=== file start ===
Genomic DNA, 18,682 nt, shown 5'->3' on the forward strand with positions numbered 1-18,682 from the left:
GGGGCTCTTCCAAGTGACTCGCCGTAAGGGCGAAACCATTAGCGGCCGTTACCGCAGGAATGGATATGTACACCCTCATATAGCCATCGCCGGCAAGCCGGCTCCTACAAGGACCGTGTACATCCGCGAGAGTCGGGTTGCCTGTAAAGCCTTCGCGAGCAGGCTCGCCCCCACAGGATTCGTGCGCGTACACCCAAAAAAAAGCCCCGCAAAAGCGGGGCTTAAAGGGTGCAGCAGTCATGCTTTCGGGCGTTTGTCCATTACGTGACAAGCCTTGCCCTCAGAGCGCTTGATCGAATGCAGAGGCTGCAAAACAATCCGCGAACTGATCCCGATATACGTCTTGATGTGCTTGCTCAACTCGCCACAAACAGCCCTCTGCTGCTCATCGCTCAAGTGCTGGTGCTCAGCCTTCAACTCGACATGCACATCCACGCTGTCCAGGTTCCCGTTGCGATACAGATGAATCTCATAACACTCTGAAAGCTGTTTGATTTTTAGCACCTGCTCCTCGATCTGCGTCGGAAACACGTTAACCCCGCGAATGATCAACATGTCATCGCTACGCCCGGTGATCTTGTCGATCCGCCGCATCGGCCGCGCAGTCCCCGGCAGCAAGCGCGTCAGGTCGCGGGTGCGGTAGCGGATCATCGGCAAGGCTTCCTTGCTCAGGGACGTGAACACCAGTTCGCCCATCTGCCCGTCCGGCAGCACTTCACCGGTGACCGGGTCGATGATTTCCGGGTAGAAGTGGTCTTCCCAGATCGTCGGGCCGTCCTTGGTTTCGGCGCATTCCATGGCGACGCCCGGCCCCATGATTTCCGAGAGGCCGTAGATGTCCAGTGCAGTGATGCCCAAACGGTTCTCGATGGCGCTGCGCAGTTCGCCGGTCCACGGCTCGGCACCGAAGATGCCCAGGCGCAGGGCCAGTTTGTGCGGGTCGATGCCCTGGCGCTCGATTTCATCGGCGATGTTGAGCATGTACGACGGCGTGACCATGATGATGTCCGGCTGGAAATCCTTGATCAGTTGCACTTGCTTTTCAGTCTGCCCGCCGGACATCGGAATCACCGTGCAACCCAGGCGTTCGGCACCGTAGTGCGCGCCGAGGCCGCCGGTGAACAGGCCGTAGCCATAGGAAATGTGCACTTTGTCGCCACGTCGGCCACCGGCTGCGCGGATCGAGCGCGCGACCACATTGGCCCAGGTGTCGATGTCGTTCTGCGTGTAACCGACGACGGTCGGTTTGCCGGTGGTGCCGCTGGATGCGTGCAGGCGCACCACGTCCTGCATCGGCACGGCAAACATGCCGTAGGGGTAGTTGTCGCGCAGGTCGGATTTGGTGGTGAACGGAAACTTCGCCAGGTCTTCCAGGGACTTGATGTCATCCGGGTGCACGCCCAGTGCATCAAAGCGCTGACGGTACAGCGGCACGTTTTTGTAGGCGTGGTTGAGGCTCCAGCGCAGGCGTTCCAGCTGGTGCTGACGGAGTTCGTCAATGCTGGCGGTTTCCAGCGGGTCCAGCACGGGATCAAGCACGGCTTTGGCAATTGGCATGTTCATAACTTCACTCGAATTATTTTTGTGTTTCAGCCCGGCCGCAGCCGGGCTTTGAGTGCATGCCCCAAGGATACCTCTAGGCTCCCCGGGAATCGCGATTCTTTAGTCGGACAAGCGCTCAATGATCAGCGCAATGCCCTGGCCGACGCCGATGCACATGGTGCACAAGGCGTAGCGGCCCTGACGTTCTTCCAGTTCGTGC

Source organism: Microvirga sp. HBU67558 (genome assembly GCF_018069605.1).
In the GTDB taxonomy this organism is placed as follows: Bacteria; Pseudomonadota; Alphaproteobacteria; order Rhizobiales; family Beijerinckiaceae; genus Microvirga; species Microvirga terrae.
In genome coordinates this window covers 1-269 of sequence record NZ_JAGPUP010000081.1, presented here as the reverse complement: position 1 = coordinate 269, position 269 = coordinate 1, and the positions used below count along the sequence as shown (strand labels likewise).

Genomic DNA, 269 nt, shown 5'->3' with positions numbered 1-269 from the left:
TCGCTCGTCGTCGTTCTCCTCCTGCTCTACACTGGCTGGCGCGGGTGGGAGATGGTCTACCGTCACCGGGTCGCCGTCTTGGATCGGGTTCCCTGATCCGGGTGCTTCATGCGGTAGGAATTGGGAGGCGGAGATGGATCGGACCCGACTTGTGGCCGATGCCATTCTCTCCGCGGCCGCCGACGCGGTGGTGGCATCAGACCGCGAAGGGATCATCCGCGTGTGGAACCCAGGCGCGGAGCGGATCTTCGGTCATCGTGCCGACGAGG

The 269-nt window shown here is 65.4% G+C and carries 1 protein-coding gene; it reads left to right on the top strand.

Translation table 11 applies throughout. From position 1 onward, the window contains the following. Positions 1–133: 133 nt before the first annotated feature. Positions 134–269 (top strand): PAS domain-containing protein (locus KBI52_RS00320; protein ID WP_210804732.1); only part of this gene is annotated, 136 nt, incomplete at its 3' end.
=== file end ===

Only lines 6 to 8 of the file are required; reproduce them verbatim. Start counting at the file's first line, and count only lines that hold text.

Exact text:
Genomic DNA, 269 nt, shown 5'->3' with positions numbered 1-269 from the left:
TCGCTCGTCGTCGTTCTCCTCCTGCTCTACACTGGCTGGCGCGGGTGGGAGATGGTCTACCGTCACCGGGTCGCCGTCTTGGATCGGGTTCCCTGATCCGGGTGCTTCATGCGGTAGGAATTGGGAGGCGGAGATGGATCGGACCCGACTTGTGGCCGATGCCATTCTCTCCGCGGCCGCCGACGCGGTGGTGGCATCAGACCGCGAAGGGATCATCCGCGTGTGGAACCCAGGCGCGGAGCGGATCTTCGGTCATCGTGCCGACGAGG

The 269-nt window shown here is 65.4% G+C and carries 1 protein-coding gene; it reads left to right on the top strand.